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FDC Skeptical About Shs 35Billion Gov’t Funding to Political Parties

Government’s plan to increase Political Party funding to a tune of 35 billion shillings has caused anxiety amongst key opposition leaders under the Inter-Party Political Dialogue (IPOD) banner.

On Wednesday, the New Vision reported that Ministry of Finance had okayed the disbursement of this money as agreed at the last IPOD summit which was held in Entebbe last November.

Patrick Amuriat, the Forum for Democratic Change (FDC) Party President however, fears this money could be calculated to taint the reputation of the parties.

Commenting on the implication of this development at Kabira Country Club yesterday, Amuriat said this money was likely to ignite public uproar considering the fact that many citizens are yet to receive Covid-19 relief aid.

“It is silently inciting the population against political parties that you are going with bags of money to the next election and you know how catastrophic this could be,” he warned.

“Our people are dying of hunger and we who are in the mainstream politics have no answers to them,” Amuriat added.

Worse still, he added that citizens are yet to get proper accountability over Covid-19 related donations.

Speaking earlier, Justine Kasule Lumumba the NRM Secretary General absolved government from blame saying this money was unilaterally agreed upon at the last IPOD Leader’s Summit.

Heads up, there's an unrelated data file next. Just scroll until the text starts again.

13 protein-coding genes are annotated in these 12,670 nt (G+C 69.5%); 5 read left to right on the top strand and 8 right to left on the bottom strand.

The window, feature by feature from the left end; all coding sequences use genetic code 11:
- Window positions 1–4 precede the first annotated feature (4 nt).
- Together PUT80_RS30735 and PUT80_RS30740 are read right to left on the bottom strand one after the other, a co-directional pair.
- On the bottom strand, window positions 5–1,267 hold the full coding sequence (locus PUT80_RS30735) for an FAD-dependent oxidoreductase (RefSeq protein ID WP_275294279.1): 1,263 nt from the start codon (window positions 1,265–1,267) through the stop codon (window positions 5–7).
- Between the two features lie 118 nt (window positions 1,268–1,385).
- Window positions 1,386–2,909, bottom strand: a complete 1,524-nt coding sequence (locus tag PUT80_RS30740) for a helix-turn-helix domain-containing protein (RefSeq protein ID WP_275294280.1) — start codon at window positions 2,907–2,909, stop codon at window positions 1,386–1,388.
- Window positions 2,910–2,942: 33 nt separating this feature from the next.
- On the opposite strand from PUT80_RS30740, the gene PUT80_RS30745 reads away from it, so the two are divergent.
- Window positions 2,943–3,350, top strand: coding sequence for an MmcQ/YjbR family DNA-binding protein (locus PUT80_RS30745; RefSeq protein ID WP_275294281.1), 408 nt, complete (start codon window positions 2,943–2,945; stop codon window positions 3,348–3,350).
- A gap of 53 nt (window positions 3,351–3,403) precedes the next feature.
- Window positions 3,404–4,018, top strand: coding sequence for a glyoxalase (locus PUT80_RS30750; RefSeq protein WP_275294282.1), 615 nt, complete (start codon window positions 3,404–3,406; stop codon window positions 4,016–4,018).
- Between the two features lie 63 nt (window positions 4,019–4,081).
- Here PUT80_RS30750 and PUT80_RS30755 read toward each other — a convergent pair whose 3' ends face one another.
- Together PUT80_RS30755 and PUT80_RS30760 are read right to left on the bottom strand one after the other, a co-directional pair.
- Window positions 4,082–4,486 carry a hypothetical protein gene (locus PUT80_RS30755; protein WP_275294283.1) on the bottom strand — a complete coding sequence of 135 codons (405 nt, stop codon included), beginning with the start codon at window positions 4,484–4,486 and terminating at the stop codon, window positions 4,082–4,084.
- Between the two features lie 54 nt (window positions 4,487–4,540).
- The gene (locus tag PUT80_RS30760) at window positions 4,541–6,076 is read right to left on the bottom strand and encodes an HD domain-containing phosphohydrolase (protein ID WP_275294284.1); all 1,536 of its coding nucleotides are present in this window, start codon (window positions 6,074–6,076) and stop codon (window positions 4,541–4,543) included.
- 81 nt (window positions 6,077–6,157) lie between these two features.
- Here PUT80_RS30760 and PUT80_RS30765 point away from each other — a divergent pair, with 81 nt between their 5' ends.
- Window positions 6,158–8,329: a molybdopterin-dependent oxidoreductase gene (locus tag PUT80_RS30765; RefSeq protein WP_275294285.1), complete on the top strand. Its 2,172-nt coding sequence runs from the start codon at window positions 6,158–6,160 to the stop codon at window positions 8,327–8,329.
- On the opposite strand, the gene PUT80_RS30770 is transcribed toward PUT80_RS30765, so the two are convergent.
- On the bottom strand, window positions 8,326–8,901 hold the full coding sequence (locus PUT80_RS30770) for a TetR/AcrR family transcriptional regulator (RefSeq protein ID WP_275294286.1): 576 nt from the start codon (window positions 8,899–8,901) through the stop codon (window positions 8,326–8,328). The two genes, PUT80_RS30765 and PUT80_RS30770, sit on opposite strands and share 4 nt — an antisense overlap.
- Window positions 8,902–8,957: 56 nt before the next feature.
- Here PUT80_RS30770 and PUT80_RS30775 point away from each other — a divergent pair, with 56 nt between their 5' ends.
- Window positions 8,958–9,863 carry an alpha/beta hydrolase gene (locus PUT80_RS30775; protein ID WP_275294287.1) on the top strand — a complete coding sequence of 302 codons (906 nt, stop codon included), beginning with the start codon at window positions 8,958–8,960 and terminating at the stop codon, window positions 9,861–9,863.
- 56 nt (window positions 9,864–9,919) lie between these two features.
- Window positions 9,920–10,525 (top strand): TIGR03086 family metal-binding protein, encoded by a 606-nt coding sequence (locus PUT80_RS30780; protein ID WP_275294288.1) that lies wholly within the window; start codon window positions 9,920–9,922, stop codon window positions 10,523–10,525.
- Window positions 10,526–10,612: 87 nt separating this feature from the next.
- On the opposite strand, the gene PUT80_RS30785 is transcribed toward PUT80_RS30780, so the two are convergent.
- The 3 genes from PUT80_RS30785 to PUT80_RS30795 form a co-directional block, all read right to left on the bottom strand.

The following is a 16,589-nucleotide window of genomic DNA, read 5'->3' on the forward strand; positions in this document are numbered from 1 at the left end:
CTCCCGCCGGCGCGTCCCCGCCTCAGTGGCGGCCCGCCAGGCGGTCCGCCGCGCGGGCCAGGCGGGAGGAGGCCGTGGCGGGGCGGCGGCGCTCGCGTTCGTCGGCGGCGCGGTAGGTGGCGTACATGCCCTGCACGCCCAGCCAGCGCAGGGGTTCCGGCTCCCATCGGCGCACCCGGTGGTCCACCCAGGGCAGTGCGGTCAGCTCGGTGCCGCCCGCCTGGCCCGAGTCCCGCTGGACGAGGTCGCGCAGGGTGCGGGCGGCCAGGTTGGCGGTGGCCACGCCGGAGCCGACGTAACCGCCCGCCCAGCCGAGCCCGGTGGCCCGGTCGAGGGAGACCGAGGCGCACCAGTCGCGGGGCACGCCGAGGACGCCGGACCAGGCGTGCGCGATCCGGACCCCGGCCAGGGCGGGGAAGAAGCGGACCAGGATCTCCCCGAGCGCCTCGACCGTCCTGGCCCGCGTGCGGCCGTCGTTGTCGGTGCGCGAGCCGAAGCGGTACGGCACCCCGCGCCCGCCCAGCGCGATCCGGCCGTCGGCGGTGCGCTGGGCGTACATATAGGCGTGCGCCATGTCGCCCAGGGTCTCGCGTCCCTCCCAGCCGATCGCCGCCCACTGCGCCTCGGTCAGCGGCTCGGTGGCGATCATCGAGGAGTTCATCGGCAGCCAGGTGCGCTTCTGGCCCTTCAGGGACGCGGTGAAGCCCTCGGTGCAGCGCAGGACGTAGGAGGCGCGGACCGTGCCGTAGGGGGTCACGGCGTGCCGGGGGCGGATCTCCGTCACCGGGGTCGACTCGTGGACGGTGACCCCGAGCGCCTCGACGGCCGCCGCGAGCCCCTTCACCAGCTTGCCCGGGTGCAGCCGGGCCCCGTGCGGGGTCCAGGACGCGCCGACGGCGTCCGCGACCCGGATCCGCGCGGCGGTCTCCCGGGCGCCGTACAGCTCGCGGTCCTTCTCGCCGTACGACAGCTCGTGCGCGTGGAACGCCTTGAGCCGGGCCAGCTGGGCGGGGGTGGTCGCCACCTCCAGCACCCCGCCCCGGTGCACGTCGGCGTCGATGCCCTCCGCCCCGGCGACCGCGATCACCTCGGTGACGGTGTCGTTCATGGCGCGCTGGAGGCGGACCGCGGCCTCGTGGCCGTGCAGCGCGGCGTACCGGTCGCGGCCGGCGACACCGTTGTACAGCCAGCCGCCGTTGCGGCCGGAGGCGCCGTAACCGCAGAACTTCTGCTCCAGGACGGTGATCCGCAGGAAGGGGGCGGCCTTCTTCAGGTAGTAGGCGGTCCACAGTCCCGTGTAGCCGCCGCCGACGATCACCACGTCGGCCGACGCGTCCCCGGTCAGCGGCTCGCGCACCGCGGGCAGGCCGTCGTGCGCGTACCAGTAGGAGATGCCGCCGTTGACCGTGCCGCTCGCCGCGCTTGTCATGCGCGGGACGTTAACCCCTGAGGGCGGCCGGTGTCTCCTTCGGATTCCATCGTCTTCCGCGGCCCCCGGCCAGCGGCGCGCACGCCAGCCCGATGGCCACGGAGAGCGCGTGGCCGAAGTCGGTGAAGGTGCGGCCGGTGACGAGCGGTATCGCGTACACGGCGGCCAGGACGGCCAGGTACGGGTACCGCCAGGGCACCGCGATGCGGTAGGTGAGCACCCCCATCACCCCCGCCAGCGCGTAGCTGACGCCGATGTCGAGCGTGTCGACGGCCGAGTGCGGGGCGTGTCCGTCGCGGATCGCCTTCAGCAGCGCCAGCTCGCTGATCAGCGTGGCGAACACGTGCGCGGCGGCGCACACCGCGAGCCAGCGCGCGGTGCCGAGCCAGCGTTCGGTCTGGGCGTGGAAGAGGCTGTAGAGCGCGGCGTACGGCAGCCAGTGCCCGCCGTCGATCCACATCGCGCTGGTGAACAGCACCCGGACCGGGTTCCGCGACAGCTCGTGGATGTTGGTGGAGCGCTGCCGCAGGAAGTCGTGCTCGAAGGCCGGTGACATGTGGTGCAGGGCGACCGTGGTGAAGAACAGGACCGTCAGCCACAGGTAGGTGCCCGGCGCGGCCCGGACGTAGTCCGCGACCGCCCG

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She added that the reason Matia Kasaija the Minister of Finance attended this event was to ensure that he does not feign any excuse when it comes to this matter.

“Government must fund political parties because it is the Ugandans themselves who decided that they want to have the political party dispensation,” she said.

According to former IPOD Summit Chairman Norbert Mao, all parties were supposed to receive an equal share for the day to day running of party headquarters.

Furthermore, 15% was supposed to go towards running the IPOD secretariat while the 40% that goes to the leader of opposition would be shared equally among party leaders.

The remaining balance would be apportioned based on numerical strength.

 

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